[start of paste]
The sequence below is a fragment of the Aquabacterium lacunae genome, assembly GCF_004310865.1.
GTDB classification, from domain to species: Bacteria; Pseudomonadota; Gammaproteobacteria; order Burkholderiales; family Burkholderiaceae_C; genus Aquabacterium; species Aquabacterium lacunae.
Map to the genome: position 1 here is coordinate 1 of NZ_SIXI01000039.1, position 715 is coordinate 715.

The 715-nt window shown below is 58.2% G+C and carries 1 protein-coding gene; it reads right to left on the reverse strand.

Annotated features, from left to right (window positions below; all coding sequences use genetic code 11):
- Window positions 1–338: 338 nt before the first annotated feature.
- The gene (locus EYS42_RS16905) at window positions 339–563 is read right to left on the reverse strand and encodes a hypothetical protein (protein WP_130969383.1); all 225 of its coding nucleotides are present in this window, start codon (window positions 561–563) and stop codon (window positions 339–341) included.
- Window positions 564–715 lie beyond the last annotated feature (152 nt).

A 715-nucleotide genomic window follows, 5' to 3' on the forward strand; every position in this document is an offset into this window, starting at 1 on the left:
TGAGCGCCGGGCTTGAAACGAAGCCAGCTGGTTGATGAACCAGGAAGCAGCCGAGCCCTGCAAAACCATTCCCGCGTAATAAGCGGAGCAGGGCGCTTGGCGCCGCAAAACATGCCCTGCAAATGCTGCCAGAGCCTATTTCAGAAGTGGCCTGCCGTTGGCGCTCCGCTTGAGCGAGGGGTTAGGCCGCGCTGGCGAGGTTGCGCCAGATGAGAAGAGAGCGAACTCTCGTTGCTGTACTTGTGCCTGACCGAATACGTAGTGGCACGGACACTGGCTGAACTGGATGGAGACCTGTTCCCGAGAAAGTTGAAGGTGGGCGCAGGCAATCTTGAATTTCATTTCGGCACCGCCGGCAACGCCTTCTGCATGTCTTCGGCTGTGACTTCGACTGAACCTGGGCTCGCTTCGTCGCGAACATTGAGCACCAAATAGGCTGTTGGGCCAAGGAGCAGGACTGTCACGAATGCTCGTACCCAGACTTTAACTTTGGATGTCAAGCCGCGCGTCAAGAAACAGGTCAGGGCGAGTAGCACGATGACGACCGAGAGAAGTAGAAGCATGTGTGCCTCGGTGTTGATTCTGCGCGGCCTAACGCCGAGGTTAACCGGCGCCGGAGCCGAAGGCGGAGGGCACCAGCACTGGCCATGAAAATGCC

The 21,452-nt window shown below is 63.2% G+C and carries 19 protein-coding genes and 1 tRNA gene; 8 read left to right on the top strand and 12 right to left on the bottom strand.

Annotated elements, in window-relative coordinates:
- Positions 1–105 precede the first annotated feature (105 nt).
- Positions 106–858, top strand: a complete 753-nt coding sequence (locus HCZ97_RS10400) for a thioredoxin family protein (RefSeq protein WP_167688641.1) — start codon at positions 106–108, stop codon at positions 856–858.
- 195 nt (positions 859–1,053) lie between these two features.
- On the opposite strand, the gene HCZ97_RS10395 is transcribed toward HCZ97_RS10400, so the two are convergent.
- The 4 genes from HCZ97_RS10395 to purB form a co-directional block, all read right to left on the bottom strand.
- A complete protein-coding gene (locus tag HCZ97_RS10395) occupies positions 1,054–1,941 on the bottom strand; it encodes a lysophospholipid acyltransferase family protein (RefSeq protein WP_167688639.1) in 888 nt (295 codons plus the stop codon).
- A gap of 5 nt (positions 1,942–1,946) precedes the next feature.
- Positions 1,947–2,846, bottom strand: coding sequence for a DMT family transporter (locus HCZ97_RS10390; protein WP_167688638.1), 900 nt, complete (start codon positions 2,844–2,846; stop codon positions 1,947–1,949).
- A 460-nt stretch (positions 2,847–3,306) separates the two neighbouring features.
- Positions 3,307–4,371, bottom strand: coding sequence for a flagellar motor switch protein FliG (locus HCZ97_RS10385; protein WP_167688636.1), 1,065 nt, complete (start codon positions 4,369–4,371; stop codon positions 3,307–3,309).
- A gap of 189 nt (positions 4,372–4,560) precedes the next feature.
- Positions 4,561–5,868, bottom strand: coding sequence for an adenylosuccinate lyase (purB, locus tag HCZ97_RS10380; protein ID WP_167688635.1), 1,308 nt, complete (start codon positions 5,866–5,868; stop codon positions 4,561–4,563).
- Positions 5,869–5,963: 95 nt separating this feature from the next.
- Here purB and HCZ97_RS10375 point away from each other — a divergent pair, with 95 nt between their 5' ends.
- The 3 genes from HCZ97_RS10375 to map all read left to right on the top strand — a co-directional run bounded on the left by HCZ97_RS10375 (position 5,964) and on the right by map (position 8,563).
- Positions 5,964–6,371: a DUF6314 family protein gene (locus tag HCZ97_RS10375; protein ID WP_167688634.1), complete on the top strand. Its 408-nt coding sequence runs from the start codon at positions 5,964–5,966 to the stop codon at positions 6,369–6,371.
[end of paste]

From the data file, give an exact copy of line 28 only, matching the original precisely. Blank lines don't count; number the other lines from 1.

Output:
- Positions 5,964–6,371: a DUF6314 family protein gene (locus tag HCZ97_RS10375; protein ID WP_167688634.1), complete on the top strand. Its 408-nt coding sequence runs from the start codon at positions 5,964–5,966 to the stop codon at positions 6,369–6,371.